Glasgow & West Scotland

Scottish artists attack learning disability proposals

Bernard MacLaverty, Liz Lochhead, James Kelman and Alasdair Gray
Image caption Bernard MacLaverty, Liz Lochhead, James Kelman and Alasdair Gray attacked the council proposals

Some of Scotland's best known artists have branded proposals to close three day centres for people with learning disabilities as "beneath contempt".

The attack on Glasgow City Council came from Booker Prize-winning author James Kelman in a letter published in The Herald newspaper.

It is also signed by Alasdair Gray, Bernard MacLaverty, Tom Leonard and Scotland's Machar Liz Lochhead.

A public consultation is under way on proposals to close the day centres.

Glasgow currently has seven day centres for people with learning disabilities.

Falling numbers

Last month, the council revealed proposals to close centres at Berryknowes, Summerston and Hinshaw Street.

It said the centres were "often in poor physical condition and only able to offer a limited range of services".

The council said: "One of the major drivers of the proposed reform is that the number of people using council day centres has already dropped significantly in recent times.

"It is anticipated that a further 320 people could be successfully supported within the community as part of the reforms, creating significant spare capacity across the council's day centre estate."

The council said a new approach could be used to help more people.

It said: "By moving away from the standard reliance on day centres, we also see the prospect of a far more flexible and responsive service for those who have the ability to pursue their own interests and preferences.

"By reforming now, we a have a huge opportunity to support more people to integrate more meaningfully into their local communities, which is a key principle of national policy."

The plans, however, have prompted a strongly-worded attack from Mr Kelman, whose letter to The Herald has been supported by other prominent artists.

In the letter, Mr Kelman states: "Glasgow City Council's plan to close three of the city's day centres for people with learning disabilities is shocking and shameful.

'Beneath contempt'

"This cynical disregard for the lives of one of the most disadvantaged sections of our people cannot be tolerated.

"Yet it follows the council's closure and destruction of the Dalmarnock day centre a few months ago. Why? To create a car park for visitors to the Commonwealth Games."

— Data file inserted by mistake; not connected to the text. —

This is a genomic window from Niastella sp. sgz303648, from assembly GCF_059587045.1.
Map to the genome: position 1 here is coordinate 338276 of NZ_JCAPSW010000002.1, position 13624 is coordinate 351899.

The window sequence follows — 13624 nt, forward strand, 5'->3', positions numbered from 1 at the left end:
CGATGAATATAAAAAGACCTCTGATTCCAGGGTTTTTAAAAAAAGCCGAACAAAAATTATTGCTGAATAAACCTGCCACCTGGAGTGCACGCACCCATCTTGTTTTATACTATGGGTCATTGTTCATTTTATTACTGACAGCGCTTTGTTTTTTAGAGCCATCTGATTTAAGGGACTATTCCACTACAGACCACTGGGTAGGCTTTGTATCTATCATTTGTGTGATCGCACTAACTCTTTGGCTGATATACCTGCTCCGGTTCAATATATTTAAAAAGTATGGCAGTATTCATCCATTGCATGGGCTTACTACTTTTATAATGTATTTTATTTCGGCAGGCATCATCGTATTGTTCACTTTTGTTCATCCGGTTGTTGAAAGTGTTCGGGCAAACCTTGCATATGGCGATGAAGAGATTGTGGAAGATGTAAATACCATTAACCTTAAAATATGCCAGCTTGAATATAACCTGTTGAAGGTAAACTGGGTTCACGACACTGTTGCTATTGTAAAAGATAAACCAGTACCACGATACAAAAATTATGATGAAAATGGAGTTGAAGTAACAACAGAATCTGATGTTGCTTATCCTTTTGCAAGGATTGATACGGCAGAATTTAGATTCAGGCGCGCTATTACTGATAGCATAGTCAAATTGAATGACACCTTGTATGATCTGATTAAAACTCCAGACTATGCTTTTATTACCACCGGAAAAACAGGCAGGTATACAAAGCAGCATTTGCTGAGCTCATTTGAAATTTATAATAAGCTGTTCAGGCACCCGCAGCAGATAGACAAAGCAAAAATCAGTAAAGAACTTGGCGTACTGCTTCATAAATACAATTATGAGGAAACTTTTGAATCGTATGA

In the letter, Mr Kelman described the proposals as "beneath contempt".

He continues: "Those day centres represent the one place people with learning disabilities have where they are able just to be with friends, and in their own community.

"Here too is the one place where families and carers can meet for respite and share in their mutuality.

"It is the one place where they can see their children and relations laugh, love, learn, and play and talk and listen, and do all those things in the company of fellow human beings who will neither judge nor condemn them."

Council consultation

The author accuses the council of judging, condemning and trying to destroy a vulnerable community of people.

His letter concludes: "It is a brutal assault, the mark not only of the bully but the coward.

"People with learning disabilities need the rest of us to stand alongside them and their carers, and defend their right to this quality of life. It isn't much to ask."

The letter is also signed by national poet Liz Lochhead, poet Tom Leonard, writer and artist Alasdair Gray and Northern Irish writer Bernard MacLaverty, who lives in Glasgow.

A spokesman for Glasgow City Council said: "A consultation is now underway and we are working to a detailed plan that aims to bring forward views from the widest possible range of stakeholders.

"We see input from service users, carers, trades unions and others as being is an essential part of the consultation process.

"The results of the consultation exercise will be included in a paper with clear proposals for the way forward on learning disability day services, which it is hoped will go to the Executive Committee in January when a decision will be taken."

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